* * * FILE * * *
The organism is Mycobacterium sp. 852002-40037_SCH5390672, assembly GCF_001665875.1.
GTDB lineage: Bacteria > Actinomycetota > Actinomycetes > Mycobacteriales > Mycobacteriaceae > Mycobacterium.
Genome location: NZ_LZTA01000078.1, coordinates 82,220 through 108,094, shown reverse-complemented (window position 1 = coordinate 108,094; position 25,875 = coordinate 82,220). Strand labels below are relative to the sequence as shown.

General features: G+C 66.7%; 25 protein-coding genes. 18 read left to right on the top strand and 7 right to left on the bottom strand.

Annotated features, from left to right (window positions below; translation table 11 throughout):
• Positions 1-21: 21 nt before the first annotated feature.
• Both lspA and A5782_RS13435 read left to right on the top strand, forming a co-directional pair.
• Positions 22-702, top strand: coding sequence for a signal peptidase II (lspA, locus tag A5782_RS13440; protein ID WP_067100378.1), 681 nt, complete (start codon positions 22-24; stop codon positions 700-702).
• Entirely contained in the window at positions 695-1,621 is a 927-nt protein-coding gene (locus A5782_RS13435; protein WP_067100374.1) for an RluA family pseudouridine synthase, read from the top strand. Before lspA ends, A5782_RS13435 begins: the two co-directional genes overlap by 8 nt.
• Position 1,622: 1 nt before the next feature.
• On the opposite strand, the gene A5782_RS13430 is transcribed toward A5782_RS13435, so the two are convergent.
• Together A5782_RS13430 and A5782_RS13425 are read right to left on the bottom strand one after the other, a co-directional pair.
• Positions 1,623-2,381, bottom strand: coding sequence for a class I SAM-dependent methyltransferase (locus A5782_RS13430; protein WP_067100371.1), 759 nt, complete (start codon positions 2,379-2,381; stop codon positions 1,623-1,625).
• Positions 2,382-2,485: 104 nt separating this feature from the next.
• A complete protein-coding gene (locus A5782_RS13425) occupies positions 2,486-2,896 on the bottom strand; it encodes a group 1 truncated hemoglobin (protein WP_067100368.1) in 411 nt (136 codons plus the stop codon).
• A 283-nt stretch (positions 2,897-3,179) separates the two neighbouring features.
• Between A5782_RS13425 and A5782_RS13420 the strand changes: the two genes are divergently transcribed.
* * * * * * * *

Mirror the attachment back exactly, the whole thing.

The organism is Mycobacterium sp. 852002-40037_SCH5390672, assembly GCF_001665875.1.
GTDB lineage: Bacteria > Actinomycetota > Actinomycetes > Mycobacteriales > Mycobacteriaceae > Mycobacterium.
Genome location: NZ_LZTA01000078.1, coordinates 82,220 through 108,094, shown reverse-complemented (window position 1 = coordinate 108,094; position 25,875 = coordinate 82,220). Strand labels below are relative to the sequence as shown.

General features: G+C 66.7%; 25 protein-coding genes. 18 read left to right on the top strand and 7 right to left on the bottom strand.

Annotated features, from left to right (window positions below; translation table 11 throughout):
• Positions 1-21: 21 nt before the first annotated feature.
• Both lspA and A5782_RS13435 read left to right on the top strand, forming a co-directional pair.
• Positions 22-702, top strand: coding sequence for a signal peptidase II (lspA, locus tag A5782_RS13440; protein ID WP_067100378.1), 681 nt, complete (start codon positions 22-24; stop codon positions 700-702).
• Entirely contained in the window at positions 695-1,621 is a 927-nt protein-coding gene (locus A5782_RS13435; protein WP_067100374.1) for an RluA family pseudouridine synthase, read from the top strand. Before lspA ends, A5782_RS13435 begins: the two co-directional genes overlap by 8 nt.
• Position 1,622: 1 nt before the next feature.
• On the opposite strand, the gene A5782_RS13430 is transcribed toward A5782_RS13435, so the two are convergent.
• Together A5782_RS13430 and A5782_RS13425 are read right to left on the bottom strand one after the other, a co-directional pair.
• Positions 1,623-2,381, bottom strand: coding sequence for a class I SAM-dependent methyltransferase (locus A5782_RS13430; protein WP_067100371.1), 759 nt, complete (start codon positions 2,379-2,381; stop codon positions 1,623-1,625).
• Positions 2,382-2,485: 104 nt separating this feature from the next.
• A complete protein-coding gene (locus A5782_RS13425) occupies positions 2,486-2,896 on the bottom strand; it encodes a group 1 truncated hemoglobin (protein WP_067100368.1) in 411 nt (136 codons plus the stop codon).
• A 283-nt stretch (positions 2,897-3,179) separates the two neighbouring features.
• Between A5782_RS13425 and A5782_RS13420 the strand changes: the two genes are divergently transcribed.